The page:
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Sigh. Say it isn’t so, Facebook. :/

~~~ Notes from Minnesota ~~~

Hey Freelancer,

I’m spit shining my laptop, getting ready to head west. Yup, the sound you hear is a gigantic shoe horn prying me out of my writing lair. That’s because I’m heading to Vegas. For work. Should be a fine experience but… well… the whole travel thing.

I’m most comfortable in small groups. One on one sit downs are even better. But I suppose I can handle crowds once, or twice a year.

My point? If you live in the Vegas area, shoot me a line. I adore talking shop with fellow freelancers! One on one, that is. Maybe even a small group.

There’s nothing more wonderful than chatting with fellow creative types.

Either way, I’m looking forward to an interesting trip.

Onward and upward,

Beth 🙂


Why don’t you pursue your dream?

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Facebook Shenanigans? Say it isn’t so…

Beth Ann Erickson

In the latest (released today) Notes from Minnesota Podcast, I talk about a crazy article I stumbled across from The Guardian. According to their research, Facebook is testing a new system in six countries moving all “non-promoted posts” to a secondary feed.

This would mean your main feed would focus “entirely on original content from friends and adverts.”

OK. That’s all fine and good. But what if you’re a writer with a professional page? What happens if you own a Facebook discussion group? What’ll happen to those posts?

I’m foggy on what will happen to discussion groups, but I’m pretty sure I know what’ll go on in your author page. But, let’s back up a bit.

Back in the golden days, people would “like” my author page and I’d occasionally post something. They’d read it. Some would “like” it. Boom. Done.

Then one day, I posted something and received a Facebook Team message saying (paraphrasing here): If you want the folks who like your page to actually see your message, give us money.

That was a head scratcher. Next thing I knew, Facebook was advising me to pay them to find more people who would “like” me. (That actually sounds a little sad…)

But, the math never worked for me. If I paid Facebook to find “likers” then I had to pay for my “likers” to even see my posts… doesn’t that make for a rather odd scenario? I couldn’t help but feel I was breaking my rule about how money should flow towards the content creator/writer?

I decided to pass on growing my Facebook presence. Instead, I focused my efforts on expanding readership using other methods. Good thing I did because now companies who built large platforms on that site are fearing they’re going to get hit hard.

Case in point? Companies in the six test countries I mentioned earlier who didn’t pay Facebook’s advertising fees have watched their user engagement drop by around 60 – 80 percent. That would be quite a hit if you relied on that interaction for the lion’s share of your income.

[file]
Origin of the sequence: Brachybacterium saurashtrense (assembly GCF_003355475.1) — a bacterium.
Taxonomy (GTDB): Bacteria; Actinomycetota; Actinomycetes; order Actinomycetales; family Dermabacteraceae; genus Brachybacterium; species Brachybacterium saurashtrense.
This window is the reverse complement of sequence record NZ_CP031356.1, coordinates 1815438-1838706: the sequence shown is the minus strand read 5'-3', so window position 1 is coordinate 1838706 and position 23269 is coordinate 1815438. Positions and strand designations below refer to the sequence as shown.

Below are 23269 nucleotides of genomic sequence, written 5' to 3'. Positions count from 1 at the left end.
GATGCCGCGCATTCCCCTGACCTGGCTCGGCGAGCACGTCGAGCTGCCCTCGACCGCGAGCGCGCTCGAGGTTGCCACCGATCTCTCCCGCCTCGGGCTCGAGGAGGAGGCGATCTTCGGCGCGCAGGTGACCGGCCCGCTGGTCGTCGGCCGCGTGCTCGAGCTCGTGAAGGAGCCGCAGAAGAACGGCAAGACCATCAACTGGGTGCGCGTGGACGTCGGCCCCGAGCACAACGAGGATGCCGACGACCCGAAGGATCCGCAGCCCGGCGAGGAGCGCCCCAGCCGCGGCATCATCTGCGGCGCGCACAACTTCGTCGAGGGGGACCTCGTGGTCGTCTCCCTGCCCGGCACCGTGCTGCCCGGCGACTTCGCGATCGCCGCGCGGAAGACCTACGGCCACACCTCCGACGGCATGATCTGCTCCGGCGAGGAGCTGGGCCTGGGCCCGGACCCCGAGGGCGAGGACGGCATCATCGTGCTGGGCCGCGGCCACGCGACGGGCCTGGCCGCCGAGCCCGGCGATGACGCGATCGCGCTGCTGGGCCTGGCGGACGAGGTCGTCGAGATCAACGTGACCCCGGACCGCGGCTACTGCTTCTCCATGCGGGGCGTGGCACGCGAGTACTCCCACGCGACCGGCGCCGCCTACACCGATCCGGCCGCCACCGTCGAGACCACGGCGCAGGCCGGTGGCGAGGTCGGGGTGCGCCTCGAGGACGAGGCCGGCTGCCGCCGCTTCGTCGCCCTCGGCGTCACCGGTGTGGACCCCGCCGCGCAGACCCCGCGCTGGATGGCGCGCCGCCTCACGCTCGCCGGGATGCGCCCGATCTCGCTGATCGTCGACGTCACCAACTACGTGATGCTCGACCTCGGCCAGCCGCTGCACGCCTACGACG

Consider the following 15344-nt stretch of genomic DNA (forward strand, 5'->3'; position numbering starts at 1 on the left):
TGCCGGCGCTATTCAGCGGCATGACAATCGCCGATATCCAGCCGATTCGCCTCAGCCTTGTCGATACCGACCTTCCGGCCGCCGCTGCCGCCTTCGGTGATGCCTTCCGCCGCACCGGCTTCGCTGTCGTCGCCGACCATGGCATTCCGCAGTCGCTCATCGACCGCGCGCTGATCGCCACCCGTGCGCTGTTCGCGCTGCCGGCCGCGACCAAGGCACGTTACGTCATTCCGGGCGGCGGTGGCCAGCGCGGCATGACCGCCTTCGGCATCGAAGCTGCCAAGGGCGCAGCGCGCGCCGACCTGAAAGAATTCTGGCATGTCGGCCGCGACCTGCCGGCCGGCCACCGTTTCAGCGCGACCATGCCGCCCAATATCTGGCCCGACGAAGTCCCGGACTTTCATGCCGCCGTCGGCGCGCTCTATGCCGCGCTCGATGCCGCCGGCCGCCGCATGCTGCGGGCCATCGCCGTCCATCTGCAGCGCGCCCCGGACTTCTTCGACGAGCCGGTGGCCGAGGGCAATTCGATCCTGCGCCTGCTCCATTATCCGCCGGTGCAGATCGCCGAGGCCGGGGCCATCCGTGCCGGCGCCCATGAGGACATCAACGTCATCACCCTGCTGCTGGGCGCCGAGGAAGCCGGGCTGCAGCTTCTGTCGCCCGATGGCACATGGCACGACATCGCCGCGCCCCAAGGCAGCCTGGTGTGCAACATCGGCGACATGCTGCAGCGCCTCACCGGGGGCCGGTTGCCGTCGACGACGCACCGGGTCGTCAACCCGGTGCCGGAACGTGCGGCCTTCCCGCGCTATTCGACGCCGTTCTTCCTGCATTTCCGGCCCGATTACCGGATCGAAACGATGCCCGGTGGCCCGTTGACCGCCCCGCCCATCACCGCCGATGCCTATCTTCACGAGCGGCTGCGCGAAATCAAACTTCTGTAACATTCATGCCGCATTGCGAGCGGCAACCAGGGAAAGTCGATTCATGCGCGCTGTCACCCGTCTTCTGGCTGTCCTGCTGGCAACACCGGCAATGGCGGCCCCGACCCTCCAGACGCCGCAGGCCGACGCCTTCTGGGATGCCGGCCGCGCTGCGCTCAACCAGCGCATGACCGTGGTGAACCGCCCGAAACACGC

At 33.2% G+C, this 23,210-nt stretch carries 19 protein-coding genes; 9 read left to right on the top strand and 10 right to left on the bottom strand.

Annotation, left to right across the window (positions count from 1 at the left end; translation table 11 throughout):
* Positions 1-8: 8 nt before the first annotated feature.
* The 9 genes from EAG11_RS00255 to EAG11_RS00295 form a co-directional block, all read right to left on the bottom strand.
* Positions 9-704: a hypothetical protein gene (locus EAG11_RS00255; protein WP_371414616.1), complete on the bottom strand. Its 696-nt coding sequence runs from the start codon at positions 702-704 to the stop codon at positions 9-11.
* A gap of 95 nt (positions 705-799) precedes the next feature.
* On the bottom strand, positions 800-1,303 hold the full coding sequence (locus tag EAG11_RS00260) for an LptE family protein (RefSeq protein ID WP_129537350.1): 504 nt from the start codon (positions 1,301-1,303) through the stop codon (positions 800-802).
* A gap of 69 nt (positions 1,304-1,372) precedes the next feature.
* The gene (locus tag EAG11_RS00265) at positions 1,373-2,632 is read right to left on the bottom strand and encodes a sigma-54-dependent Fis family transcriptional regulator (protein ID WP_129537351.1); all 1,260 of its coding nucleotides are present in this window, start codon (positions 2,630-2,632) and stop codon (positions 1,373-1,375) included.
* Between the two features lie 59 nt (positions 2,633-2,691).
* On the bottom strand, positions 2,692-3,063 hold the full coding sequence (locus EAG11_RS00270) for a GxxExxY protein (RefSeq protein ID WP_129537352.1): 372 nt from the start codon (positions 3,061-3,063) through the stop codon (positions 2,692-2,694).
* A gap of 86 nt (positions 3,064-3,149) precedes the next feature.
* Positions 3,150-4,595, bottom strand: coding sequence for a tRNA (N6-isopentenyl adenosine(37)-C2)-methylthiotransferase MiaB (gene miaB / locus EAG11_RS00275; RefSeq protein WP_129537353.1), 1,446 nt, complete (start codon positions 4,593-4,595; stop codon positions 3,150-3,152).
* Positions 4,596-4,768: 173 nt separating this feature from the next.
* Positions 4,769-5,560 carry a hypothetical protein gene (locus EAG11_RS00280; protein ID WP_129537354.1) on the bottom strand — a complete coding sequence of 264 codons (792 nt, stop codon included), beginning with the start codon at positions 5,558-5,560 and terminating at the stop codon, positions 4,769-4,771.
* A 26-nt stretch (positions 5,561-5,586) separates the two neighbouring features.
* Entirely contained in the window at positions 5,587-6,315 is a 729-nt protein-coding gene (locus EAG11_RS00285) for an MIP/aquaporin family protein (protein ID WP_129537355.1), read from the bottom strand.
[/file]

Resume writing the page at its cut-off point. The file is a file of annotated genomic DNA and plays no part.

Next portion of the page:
Facebook responded to the Guardian article by stating, “We have no current plans to roll this out globally.”

Yeah. “Current plans.”

I have a hunch Facebook might become a little tricky to navigate if you use it for your freelance biz. This is a perfect example of why I advocate freelancing like a farmer. I talk a lot about that topic in my fully updated edition of Jumpstart Your Writing Career (And Snag Paying Assignments). (Just an FYI.) 😛

AFTERNOON UPDATE: Mashable has a few thoughts on this topic.

Also: Some of my author friends who use Facebook Advertising see this as a good development because they feel it’ll give them an edge over their competition while making their posts more visible. Some have added they feel this could reduce PPC.

I’m not so sure on either count… but I could be pretty jaded on the topic. (No link for this one, just an observation on my part.)

Here are the relevant links for this topic:

Guardian Article

The 13 minute Notes from Minnesota Podcast where I discuss this topic.

Jumpstart Your Writing Career and Snag Paying Assignments


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This article is courtesy of Filbert Publishing. Make your writing sparkle, write killer queries, get published. Subscribe to Writing Etc., the free e-mag for freelancers and receive the e-book “Power Queries.”



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  1. indiacarless indiacarless

    I have read several articles on the new Facebook policy of charging for posts and I appreciate your opinion on this. Thank you 🙂

    • BethAnnErickson BethAnnErickson

      Thanks. It’ll be interesting to watch this situation unfold. 🙂

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